Puerto Rico’s fragile economy is facing an uncertain future after the island’s governor rejected a settlement announced late Sunday with bondholders that would reduce the U.S. territory’s public debt by 70%.
The settlement is the biggest one to date since the island’s government announced in 2015 that it was unable to pay its more than $70 billion public debt load and filed for the largest U.S. municipal bankruptcy in May 2017.
It’s unclear whether the deal will become final, with Gov. Wanda Vázquez saying it places too heavy a burden on the island’s retirees and noting that it still requires legislative approval. The deal also has to be approved by a federal judge overseeing a bankruptcy-like process for Puerto Rico.
“If the bondholders receive better treatment in the bankruptcy process, so should retirees,” she said. “This is an issue of basic justice.”
She said bondholders received new legal protections in amendments made to a September 2019 adjustment plan, but that retirees did not receive anything additional.
It’s the latest clash between Vázquez and a federal control board overseeing Puerto Rico’s finances, which reached the deal with several groups of bondholders to reduce the island’s bond debt from some $35 billion to roughly $11 billion.
Natalie Jaresko, the board’s executive director, said the island’s bankruptcy needs to be resolved.
“The new agreement is another step forward for Puerto Rico, one that gets the island much closer to ending bankruptcy and to the beginning of a true economic recovery,” she said in a statement.
Board members did not respond to the governor’s rejection of the settlement, and a board spokesman did not return a call for comment.
The announcement comes as Puerto Rico struggles to recover from Hurricane Maria, which hit as a Category 4 storm in 2017, and a series of strong earthquakes that have damaged or destroyed hundreds of buildings along the island’s southern region.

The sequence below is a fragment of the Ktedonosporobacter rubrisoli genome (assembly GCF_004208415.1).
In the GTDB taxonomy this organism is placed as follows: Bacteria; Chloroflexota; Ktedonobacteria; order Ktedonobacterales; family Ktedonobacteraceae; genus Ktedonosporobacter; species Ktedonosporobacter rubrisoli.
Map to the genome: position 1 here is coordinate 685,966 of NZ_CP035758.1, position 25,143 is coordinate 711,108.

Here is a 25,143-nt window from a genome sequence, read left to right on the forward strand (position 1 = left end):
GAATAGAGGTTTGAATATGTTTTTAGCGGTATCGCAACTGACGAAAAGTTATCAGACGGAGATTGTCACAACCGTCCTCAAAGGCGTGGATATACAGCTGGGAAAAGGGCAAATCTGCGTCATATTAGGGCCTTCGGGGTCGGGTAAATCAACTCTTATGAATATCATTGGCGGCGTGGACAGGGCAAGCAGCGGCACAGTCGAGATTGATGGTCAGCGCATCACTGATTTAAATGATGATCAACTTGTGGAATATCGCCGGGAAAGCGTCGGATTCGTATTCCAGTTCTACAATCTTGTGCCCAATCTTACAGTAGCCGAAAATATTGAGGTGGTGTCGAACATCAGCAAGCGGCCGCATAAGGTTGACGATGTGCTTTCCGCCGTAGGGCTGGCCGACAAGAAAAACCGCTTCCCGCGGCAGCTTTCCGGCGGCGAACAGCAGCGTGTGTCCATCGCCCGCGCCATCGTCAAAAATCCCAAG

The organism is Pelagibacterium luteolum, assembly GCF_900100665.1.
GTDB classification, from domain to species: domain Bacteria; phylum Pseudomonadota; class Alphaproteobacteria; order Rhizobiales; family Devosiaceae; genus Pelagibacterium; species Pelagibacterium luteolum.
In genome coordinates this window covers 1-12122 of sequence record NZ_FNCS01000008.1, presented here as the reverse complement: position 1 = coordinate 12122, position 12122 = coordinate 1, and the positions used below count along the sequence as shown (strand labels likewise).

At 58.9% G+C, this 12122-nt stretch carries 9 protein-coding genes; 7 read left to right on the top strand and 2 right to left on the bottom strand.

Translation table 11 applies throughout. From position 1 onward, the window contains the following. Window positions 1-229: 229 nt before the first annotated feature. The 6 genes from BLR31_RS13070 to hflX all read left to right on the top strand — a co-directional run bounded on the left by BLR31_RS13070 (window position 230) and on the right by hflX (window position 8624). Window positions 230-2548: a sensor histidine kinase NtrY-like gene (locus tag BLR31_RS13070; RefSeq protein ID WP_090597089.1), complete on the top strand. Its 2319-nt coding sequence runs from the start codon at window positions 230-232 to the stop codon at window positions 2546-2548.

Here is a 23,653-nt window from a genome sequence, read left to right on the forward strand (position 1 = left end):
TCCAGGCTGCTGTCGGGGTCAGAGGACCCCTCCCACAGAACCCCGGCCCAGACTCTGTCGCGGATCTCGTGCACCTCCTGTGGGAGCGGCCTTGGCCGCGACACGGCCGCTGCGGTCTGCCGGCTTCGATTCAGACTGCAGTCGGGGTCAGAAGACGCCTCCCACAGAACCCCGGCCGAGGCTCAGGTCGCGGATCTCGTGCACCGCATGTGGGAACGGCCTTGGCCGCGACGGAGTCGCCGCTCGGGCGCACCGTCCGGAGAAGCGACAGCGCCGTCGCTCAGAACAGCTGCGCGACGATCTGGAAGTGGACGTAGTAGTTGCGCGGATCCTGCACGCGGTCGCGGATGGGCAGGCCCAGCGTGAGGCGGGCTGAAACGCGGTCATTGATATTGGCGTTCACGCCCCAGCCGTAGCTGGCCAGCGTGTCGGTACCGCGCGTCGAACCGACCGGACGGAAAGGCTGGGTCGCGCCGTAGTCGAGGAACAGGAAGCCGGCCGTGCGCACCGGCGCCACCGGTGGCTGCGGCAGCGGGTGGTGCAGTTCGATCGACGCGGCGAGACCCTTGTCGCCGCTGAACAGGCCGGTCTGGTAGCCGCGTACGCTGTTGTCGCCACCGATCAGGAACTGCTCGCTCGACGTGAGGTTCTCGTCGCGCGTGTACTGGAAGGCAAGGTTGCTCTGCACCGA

Over the weekend, Puerto Rico government officials including Vázquez accused the board of delaying approval to release funds to help those affected by the quakes, accusations that the board denied in a letter earlier on Sunday before it announced the debt deal.
“Allegations that the…board has over 50 pending requests including for food, water and portable toilets are untrue,” it said. “None of the ten requests received were for portable toilets or water. All requests were processed within hours of receipt.”
Many have criticized Vázquez’s administration over its response to the 6.4 earthquake that killed one person on Jan. 7 as heavy aftershocks keep further damaging buildings.
Meanwhile, Puerto Rico economist José Caraballo told The Associated Press that he worries the deal could threaten basic government services and leave the island without sufficient funds to respond to the pending needs from the hurricane and earthquakes.
“The risk of a second bankruptcy and a prolonged recession is bigger than before,” he said.
Puerto Rico is mired in a 13-year recession, and roughly half a million people have left the island in the past decade, fleeing from the economic crisis and the aftermath of the hurricane and earthquakes.